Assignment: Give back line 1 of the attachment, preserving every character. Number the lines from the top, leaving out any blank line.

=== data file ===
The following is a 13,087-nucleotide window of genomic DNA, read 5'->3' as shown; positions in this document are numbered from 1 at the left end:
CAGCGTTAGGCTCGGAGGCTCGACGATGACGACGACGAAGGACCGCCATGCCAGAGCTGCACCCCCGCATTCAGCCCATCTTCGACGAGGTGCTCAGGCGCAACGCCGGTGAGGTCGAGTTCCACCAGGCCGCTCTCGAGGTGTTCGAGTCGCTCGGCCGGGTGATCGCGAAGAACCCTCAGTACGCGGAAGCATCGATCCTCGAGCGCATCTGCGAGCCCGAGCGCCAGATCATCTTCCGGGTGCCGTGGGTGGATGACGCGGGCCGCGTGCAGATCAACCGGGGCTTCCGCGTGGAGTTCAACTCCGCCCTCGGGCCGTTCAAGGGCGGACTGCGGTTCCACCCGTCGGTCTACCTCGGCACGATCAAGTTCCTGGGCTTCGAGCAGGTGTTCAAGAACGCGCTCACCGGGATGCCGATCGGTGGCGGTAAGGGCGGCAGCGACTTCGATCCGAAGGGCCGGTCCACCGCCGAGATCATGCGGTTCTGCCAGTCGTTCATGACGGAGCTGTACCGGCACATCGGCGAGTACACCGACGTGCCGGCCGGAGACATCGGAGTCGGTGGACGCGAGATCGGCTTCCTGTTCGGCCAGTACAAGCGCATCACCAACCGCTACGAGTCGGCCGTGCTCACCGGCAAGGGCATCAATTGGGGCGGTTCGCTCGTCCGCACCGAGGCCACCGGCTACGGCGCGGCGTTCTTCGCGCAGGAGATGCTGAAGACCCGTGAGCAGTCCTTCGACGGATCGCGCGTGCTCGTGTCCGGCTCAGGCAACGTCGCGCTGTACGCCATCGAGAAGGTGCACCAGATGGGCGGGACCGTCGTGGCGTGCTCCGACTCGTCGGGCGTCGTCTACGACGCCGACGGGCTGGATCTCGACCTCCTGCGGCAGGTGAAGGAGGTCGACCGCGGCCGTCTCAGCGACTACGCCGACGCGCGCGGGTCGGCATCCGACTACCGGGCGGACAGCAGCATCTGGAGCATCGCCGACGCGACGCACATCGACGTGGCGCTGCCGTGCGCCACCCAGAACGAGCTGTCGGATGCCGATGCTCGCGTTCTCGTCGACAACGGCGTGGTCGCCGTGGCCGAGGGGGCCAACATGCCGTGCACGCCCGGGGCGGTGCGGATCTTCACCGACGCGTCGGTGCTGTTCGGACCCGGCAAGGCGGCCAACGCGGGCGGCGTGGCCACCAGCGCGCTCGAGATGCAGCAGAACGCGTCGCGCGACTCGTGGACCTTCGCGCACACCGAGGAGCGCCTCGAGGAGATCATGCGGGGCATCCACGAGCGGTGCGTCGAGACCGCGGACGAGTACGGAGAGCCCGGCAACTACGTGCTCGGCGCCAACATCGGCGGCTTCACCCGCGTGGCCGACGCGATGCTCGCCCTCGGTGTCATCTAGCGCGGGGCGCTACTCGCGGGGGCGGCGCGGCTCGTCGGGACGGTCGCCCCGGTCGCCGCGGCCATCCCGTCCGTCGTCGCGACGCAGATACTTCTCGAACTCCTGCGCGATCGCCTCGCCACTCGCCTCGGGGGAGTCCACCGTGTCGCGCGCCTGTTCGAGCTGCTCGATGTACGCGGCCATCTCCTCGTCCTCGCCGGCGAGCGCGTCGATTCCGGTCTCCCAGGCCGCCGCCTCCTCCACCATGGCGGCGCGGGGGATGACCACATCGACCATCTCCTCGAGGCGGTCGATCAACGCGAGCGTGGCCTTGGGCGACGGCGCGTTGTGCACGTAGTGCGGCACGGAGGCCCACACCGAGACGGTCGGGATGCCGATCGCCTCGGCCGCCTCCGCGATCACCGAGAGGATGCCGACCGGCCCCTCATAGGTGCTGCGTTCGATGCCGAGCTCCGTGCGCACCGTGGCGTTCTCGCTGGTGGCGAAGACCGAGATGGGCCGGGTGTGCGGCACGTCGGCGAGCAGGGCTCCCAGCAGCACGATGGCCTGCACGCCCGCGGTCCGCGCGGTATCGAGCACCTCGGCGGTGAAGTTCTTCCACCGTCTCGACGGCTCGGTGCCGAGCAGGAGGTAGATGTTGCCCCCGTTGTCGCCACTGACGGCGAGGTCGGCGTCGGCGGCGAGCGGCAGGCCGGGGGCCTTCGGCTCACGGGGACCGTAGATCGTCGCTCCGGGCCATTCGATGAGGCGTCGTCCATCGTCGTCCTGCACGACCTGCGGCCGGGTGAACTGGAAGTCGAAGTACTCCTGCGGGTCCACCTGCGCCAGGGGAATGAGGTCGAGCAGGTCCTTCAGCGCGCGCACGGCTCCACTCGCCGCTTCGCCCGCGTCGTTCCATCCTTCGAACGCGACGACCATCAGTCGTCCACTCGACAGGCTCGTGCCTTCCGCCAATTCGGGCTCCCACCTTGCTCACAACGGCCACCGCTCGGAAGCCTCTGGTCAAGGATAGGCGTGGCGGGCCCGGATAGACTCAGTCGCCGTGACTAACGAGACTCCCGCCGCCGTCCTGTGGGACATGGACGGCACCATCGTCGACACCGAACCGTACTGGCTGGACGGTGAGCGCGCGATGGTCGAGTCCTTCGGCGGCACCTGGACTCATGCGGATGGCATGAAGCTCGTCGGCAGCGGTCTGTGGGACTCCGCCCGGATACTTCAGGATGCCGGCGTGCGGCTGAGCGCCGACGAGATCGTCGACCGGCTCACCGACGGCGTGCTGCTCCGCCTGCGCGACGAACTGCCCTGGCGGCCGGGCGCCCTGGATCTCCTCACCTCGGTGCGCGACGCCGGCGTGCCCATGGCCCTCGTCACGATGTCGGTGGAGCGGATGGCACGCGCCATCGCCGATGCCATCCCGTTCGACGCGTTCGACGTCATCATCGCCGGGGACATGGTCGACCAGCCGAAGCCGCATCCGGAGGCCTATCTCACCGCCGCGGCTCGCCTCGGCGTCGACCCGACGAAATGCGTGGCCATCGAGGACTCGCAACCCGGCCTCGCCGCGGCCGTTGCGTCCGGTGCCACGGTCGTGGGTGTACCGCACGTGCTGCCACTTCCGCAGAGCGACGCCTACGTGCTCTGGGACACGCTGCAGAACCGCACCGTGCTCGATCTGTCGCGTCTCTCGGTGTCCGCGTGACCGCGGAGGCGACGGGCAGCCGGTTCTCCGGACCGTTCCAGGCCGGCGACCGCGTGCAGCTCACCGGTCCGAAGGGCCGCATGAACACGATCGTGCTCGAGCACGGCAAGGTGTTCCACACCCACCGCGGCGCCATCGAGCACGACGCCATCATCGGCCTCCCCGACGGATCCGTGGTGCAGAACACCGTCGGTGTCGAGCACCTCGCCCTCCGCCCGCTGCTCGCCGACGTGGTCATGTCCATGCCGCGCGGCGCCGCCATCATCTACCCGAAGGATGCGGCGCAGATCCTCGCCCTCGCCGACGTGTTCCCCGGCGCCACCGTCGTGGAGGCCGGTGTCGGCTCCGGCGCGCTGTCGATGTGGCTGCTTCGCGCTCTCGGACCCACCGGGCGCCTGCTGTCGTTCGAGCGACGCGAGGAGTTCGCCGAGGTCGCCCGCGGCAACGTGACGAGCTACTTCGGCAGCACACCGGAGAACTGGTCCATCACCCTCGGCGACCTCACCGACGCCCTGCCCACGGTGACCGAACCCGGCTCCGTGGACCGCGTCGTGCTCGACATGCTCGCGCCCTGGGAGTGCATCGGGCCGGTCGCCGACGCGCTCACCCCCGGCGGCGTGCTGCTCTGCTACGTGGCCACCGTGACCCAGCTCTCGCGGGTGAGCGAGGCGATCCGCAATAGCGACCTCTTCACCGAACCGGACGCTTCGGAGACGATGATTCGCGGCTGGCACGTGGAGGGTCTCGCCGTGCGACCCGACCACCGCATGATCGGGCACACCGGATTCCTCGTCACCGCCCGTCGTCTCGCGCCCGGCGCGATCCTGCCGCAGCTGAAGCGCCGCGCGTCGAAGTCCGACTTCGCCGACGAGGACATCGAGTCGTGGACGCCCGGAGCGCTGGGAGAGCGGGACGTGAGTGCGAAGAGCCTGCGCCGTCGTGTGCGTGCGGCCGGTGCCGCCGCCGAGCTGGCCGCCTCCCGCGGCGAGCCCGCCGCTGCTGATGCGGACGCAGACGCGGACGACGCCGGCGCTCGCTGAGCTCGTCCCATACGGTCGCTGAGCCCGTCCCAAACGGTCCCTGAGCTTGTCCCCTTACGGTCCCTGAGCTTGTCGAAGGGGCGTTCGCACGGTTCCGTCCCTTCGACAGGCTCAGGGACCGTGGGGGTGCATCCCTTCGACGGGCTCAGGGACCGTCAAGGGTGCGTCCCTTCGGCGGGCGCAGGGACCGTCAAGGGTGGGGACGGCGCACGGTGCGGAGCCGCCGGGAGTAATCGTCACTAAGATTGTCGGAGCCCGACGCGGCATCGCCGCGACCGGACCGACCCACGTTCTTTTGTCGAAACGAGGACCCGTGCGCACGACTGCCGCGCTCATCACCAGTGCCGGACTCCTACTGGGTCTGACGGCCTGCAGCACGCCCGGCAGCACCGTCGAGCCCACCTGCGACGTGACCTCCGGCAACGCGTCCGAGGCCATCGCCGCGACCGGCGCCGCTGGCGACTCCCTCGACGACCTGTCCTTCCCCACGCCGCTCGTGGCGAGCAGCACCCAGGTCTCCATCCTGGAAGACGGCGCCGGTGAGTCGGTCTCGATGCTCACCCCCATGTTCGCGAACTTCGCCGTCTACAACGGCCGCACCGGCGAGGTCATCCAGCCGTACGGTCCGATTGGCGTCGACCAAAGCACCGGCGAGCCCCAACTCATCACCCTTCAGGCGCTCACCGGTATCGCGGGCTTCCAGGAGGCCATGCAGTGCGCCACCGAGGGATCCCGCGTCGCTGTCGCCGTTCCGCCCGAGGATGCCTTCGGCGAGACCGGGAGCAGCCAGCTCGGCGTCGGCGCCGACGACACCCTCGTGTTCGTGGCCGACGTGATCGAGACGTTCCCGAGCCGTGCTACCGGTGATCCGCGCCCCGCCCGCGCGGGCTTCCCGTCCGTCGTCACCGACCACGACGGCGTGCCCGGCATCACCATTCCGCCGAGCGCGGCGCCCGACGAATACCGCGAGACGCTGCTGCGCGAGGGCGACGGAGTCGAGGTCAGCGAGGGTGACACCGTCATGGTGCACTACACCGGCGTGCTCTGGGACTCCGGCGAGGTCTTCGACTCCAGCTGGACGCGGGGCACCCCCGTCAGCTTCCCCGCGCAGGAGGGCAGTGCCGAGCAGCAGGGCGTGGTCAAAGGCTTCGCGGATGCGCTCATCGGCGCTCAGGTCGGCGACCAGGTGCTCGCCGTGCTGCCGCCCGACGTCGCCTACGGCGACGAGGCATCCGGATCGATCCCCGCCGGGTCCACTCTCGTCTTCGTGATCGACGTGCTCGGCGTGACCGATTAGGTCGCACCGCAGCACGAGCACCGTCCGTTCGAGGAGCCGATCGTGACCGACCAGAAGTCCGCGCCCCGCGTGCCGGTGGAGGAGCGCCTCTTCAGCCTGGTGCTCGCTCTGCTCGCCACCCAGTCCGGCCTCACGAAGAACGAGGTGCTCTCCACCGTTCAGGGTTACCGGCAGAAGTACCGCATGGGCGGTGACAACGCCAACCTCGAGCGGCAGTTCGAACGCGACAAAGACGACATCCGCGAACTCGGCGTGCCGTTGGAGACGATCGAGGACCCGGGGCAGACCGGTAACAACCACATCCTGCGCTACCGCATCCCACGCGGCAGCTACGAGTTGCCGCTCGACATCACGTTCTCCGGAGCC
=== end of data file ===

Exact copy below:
The following is a 13,087-nucleotide window of genomic DNA, read 5'->3' as shown; positions in this document are numbered from 1 at the left end: